Politics and pathos

Terri Schiavo and her mother

Fools rush in

It would take a particularly cold and heartless person to be unsympathetic to the wrenching case of Terri Schiavo unfolding before us. It would take particularly craven people to exploit Schiavo's case for political gain. Sadly, Washington seems full of the latter.

Congress held extraordinary sessions during their Easter recess to pass a bill granting Schiavo's parents standing to take the case to the Federal courts, and W cut short his vacation in Crawford, Texas, so he could later rise from his bed in the middle of the night to sign the bill. It was positioned as compassionate intervention to "save Terri's life" but it was really pathetic pandering to the Republican base.

It's worth nothing that when, in the summer of 2001, W received advice that Usama bin Laden was planning attacks in the US he continued chopping brush on his ranch, but in the spring of 2005 when W received advice that Congress might pass a bill pleasing to the right-wing religious base he flew back to Washington, ready to take action.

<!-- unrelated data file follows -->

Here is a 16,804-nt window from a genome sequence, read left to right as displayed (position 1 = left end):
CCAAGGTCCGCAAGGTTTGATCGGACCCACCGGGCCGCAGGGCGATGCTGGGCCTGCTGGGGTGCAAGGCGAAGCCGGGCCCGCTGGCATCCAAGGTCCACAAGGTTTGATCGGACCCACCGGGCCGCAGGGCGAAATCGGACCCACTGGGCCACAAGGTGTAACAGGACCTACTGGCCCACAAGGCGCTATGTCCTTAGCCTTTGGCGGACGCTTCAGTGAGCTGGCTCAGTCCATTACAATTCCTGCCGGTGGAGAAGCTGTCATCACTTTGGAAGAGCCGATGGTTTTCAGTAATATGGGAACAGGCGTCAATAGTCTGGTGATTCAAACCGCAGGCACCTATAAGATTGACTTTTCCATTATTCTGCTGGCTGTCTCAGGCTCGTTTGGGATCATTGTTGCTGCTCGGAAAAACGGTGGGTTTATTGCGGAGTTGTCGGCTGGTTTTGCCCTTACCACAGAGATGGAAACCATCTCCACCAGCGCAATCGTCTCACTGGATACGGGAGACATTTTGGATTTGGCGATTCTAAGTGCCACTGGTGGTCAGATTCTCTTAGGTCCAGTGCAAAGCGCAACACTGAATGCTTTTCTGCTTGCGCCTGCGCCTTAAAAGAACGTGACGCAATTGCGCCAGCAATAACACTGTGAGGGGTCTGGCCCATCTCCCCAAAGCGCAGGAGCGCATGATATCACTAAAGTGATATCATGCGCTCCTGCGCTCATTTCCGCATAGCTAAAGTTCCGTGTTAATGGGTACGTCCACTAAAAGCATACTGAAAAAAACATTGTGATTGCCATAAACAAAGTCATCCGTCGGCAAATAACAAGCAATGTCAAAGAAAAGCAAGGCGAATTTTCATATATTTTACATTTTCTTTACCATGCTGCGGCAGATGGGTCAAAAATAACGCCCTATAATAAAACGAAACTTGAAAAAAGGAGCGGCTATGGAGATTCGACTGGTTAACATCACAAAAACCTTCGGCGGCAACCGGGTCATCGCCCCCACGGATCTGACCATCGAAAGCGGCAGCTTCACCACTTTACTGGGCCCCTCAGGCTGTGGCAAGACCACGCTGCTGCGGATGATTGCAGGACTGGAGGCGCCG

W and friends make a grand show of talking about the "rule of law" and "firm principles" but their actions show that what they're really interested in is accumulating and exercising power to the benefit of themselves and their friends.

• The Republicans advocated moving class-action lawsuits to federal court to prevent cases from being filed in sympathetic jurisdictions. But finding that they didn't like the results of extensive litigation of Schiavo's case in Florida, they passed "Terri's Law" in the expectation that the federal courts would be a more sympathetic jurisdication.

• As President, W says we should cultivate a "culture of life" and always "err on the side of life." As Governor, W presided over a record number of executions without a second thought.

• The Republicans are great believers in "states' rights," except, it turns out, when the states don't make the "right" decision, as in the 2000 presidential election and in the Schiavo case.

• "Activist judges" are a bad thing when their rulings displease the hard-core right wing (as in abortion or gay marriage) but judges who strictly interpret the law as written are a bad thing when they decide against the conservative cause of the day (as in Terri Schiavo).

All of this would be laughable if it weren't heading us down a very dangerous path. It seems that every so often our country flirts with very undemocratic and unlawful behavior. The McCarthy and the Nixon/Watergate eras come to mind from my lifetime. The "9/11 changed everything" era is, I think, equally dangerous. I hope we recover our good sense and pull back as we have before.